Against the background of these mutual concessions, Medvedev and other Russian leaders have expressed a willingness to accept further modest reductions in both countries’ nuclear arsenals, but only if the United States addresses three major Russian concerns.
In fact, the Obama administration has shown flexibility in all three areas, suggesting that a deal might well be achievable this year unless disrupted by external events—such as another war in Georgia. Thus far, the two sides have indicated they will simply agree to disagree on Georgia, and on the other Eurasian security issues that divide them. But keeping major disputes from negatively affecting arms control negotiations is often difficult, as seen in the current stalemate over the Conventional Forces in Europe Treaty.
In recent weeks, Russian officials have indicated their willingness to reduce nuclear forces below the limits established by two earlier Russian-American strategic arms control treaties. Specifically, they have said that Russia could reduce its operationally deployed nuclear warheads total below the 2,200 ceiling provided for in the 2002 Moscow Treaty. They have also confirmed that Russia would accept a much lower limit on the number of strategic delivery vehicles than the 1,600 figure established by START.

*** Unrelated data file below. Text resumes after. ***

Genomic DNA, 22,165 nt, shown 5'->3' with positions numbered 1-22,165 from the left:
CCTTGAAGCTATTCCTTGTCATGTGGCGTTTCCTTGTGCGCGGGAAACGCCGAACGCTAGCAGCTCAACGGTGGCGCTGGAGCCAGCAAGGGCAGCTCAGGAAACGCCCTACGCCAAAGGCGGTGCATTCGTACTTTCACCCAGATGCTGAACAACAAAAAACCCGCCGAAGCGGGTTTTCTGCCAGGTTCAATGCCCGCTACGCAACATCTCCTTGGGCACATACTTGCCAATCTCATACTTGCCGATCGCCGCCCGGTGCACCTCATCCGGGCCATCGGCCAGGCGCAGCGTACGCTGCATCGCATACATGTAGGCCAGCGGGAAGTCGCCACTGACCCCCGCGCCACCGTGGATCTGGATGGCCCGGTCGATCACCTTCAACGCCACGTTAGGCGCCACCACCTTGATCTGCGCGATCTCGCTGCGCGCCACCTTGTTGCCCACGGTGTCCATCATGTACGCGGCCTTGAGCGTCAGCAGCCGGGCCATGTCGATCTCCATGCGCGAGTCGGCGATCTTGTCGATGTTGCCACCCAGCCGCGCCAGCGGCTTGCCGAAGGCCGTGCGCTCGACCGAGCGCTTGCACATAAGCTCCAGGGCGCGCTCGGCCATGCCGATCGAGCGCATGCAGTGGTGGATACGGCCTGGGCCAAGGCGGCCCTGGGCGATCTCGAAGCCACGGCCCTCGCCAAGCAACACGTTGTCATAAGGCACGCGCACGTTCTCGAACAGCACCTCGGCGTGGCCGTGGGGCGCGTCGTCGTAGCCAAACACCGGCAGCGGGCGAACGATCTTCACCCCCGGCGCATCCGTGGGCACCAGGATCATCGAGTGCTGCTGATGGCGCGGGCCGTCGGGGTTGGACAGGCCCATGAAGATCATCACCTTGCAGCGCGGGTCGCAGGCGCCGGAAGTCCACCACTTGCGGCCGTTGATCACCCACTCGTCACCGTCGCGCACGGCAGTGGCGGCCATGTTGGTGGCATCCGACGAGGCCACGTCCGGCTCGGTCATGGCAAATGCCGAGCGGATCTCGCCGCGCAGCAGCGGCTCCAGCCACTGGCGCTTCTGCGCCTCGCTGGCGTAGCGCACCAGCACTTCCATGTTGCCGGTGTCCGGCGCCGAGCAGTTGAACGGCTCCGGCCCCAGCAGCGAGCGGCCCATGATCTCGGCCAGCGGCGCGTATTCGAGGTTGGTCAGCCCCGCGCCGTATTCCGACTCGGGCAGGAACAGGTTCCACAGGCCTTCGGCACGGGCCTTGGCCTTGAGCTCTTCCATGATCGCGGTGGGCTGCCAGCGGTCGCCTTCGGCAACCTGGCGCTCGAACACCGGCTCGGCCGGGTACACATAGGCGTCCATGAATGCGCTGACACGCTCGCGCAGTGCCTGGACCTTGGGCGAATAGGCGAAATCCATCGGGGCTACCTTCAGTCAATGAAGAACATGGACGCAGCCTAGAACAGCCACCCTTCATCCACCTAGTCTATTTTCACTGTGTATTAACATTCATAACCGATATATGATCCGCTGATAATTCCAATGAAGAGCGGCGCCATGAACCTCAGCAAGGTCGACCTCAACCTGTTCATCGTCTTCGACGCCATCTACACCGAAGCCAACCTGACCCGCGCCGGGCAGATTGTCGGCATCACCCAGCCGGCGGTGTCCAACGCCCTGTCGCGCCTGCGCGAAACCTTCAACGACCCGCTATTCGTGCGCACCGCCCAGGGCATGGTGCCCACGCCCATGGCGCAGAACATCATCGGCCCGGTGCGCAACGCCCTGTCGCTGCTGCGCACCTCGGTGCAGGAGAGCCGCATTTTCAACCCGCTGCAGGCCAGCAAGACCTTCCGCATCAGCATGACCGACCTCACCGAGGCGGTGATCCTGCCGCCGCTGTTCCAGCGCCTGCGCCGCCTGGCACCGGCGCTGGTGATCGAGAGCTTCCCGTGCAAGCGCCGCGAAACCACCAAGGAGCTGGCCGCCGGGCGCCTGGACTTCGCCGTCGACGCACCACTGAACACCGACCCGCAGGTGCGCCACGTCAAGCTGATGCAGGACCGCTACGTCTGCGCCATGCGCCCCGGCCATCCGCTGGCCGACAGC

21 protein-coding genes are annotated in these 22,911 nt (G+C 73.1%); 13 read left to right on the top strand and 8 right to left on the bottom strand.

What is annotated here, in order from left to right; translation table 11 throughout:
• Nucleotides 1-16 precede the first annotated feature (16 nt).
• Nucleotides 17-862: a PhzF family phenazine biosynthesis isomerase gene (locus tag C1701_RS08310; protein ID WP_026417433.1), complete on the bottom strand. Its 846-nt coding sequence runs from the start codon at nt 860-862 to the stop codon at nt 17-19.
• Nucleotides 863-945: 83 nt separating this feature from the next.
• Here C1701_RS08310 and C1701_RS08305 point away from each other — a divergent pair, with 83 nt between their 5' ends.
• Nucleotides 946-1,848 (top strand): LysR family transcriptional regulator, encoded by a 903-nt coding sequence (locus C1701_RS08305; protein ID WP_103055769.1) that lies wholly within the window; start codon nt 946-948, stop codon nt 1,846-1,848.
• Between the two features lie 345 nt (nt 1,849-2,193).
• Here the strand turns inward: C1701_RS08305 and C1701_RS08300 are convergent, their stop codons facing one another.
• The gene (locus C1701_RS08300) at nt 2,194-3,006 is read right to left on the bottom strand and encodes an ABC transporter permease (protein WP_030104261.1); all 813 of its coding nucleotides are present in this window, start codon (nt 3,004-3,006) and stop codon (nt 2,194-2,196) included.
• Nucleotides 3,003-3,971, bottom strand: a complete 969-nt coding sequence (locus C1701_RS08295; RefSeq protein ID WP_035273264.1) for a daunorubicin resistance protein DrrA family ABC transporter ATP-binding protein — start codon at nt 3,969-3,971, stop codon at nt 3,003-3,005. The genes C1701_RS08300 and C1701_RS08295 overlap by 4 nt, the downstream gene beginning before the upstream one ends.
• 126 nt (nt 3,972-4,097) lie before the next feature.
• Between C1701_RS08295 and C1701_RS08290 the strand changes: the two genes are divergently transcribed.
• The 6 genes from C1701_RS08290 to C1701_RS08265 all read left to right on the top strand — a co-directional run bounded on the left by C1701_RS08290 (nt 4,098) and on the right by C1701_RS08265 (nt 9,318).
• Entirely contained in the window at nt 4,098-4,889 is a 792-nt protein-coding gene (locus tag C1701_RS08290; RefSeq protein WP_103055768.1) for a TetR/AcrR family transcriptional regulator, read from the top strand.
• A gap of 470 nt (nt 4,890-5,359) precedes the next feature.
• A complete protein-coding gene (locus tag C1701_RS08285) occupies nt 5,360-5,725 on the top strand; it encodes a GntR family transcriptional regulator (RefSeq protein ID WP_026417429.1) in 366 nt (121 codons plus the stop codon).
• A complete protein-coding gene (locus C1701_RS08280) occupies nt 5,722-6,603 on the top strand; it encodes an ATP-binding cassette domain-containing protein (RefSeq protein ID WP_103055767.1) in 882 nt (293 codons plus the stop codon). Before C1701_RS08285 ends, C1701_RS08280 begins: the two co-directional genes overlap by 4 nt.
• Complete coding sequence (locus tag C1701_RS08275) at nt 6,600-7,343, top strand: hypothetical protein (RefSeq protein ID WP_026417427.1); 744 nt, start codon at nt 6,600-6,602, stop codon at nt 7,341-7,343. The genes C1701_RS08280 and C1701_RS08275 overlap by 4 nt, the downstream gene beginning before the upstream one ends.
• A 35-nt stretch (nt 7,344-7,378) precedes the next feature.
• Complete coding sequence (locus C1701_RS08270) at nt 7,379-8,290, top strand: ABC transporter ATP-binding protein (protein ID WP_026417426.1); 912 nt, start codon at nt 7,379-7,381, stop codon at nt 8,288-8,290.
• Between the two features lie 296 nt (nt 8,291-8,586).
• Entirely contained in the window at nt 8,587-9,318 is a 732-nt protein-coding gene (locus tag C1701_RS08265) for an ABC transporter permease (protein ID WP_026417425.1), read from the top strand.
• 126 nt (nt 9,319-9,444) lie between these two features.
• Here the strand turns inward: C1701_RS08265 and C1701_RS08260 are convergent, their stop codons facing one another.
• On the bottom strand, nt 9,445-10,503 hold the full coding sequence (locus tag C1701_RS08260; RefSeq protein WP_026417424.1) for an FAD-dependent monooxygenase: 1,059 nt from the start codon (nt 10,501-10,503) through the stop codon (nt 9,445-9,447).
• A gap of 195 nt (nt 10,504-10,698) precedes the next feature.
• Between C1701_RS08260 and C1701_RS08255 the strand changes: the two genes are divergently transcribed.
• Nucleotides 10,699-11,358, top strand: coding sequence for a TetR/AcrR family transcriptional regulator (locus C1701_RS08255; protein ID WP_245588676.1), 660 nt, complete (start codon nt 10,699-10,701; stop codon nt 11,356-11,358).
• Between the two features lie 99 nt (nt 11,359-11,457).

In return, they insist on resolving three issues separate from the weapons totals. First, they want to preserve START provisions prohibiting the stationing of strategic offensive weapons outside a country’s national territory. Since Russian negotiators have not indicated they seek to restrict the patrols of strategic nuclear submarines and strategic bombers, this limit would presumably exclude the basing of long-range ballistic missiles in foreign countries or in outer space. Given that the Obama administration has no plans for such deployments, meeting this requirement should not be difficult.